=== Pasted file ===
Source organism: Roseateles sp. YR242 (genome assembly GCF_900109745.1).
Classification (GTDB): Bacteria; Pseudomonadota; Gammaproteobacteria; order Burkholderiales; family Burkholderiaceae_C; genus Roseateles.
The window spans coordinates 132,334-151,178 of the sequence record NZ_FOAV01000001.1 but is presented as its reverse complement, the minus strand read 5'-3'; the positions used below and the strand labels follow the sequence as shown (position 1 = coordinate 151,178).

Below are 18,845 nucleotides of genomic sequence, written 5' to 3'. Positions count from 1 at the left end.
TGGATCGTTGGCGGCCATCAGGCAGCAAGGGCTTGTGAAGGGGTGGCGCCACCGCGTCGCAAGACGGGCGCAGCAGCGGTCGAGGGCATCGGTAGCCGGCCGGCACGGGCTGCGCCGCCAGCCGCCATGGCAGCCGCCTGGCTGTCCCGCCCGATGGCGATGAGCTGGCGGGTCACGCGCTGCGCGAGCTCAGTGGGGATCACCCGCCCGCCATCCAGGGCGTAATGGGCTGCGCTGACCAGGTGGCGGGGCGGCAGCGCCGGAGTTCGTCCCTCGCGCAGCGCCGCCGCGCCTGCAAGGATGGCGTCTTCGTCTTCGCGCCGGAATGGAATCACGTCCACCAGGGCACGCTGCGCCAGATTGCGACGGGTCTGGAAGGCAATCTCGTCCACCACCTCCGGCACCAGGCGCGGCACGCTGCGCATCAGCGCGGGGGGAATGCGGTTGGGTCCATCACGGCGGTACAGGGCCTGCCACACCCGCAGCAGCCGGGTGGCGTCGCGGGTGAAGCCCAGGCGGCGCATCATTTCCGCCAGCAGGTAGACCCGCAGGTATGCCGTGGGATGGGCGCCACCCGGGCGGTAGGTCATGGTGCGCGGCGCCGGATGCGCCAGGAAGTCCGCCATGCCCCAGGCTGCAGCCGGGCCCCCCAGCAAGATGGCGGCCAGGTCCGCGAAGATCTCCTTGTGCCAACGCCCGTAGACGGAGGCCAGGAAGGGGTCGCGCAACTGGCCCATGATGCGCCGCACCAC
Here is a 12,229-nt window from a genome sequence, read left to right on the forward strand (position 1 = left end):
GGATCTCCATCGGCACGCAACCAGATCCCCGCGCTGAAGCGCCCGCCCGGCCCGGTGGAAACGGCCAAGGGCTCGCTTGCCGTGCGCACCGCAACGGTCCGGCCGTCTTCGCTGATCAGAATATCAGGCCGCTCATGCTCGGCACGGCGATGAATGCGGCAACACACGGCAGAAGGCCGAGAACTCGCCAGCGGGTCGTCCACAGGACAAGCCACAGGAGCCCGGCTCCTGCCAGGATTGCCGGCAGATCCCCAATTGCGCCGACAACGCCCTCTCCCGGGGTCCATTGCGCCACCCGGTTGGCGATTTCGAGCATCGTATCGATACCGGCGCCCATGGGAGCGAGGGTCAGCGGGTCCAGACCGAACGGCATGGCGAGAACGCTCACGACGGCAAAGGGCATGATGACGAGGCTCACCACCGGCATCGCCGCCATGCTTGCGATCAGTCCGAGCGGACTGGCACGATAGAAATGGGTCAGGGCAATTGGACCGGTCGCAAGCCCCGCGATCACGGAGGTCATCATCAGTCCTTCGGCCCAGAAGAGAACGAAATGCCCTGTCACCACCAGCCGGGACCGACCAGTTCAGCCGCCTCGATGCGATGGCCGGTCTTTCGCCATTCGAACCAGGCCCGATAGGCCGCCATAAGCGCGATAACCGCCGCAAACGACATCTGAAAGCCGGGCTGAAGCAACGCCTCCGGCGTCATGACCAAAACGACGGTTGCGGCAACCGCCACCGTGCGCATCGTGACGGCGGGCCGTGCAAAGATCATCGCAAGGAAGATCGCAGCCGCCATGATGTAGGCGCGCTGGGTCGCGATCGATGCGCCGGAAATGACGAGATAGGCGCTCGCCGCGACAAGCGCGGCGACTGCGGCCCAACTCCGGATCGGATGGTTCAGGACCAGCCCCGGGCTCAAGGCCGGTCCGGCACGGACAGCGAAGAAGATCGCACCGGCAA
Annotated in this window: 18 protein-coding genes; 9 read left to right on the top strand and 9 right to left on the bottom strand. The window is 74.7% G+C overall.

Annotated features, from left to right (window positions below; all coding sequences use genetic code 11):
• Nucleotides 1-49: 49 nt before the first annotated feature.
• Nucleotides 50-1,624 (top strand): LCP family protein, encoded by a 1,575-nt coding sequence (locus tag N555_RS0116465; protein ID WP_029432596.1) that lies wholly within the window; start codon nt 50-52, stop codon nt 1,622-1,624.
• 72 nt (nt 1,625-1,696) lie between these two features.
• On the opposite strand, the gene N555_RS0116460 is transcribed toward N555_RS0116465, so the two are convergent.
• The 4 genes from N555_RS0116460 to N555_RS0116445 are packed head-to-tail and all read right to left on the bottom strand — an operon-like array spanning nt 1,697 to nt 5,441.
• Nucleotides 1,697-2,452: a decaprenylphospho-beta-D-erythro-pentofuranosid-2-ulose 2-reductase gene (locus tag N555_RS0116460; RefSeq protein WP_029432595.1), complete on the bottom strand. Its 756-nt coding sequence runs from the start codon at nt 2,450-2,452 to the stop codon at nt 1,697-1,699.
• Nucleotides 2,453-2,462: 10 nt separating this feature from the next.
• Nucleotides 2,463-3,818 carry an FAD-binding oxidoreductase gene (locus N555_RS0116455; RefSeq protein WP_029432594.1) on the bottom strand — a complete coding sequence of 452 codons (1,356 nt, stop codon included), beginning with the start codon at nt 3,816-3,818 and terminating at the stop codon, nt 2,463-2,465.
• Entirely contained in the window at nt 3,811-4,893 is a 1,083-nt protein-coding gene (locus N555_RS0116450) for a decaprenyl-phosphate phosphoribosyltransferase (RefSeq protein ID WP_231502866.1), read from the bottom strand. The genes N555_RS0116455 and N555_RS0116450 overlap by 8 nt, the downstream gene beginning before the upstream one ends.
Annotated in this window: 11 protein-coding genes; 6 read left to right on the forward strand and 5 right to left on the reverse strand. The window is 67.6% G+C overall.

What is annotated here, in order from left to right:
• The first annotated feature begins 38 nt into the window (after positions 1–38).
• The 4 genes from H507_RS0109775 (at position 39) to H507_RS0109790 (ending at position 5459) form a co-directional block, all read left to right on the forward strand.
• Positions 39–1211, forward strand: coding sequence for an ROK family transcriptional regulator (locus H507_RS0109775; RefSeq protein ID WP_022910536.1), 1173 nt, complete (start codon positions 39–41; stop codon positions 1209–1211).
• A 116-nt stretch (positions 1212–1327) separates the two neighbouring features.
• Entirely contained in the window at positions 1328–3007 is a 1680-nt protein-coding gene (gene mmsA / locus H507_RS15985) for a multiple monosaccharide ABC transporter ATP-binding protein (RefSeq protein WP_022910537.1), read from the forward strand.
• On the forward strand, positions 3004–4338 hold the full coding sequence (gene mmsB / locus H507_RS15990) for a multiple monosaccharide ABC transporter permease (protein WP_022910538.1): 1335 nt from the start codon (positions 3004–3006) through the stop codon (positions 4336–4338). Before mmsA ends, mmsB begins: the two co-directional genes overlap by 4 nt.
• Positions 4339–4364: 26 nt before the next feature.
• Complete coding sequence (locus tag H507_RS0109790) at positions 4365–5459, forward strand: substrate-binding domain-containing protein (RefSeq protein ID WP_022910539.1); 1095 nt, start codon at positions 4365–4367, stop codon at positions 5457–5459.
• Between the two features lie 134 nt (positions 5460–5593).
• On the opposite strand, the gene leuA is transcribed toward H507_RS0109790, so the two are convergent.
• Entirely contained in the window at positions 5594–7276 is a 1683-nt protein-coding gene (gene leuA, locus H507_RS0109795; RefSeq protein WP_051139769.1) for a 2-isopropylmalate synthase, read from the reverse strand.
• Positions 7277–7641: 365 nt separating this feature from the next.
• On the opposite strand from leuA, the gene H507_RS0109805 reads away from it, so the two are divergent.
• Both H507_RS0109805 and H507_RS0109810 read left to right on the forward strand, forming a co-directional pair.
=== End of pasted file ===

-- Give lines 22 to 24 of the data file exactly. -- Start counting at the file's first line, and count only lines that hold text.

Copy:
• The 4 genes from H507_RS0109775 (at position 39) to H507_RS0109790 (ending at position 5459) form a co-directional block, all read left to right on the forward strand.
• Positions 39–1211, forward strand: coding sequence for an ROK family transcriptional regulator (locus H507_RS0109775; RefSeq protein ID WP_022910536.1), 1173 nt, complete (start codon positions 39–41; stop codon positions 1209–1211).
• A 116-nt stretch (positions 1212–1327) separates the two neighbouring features.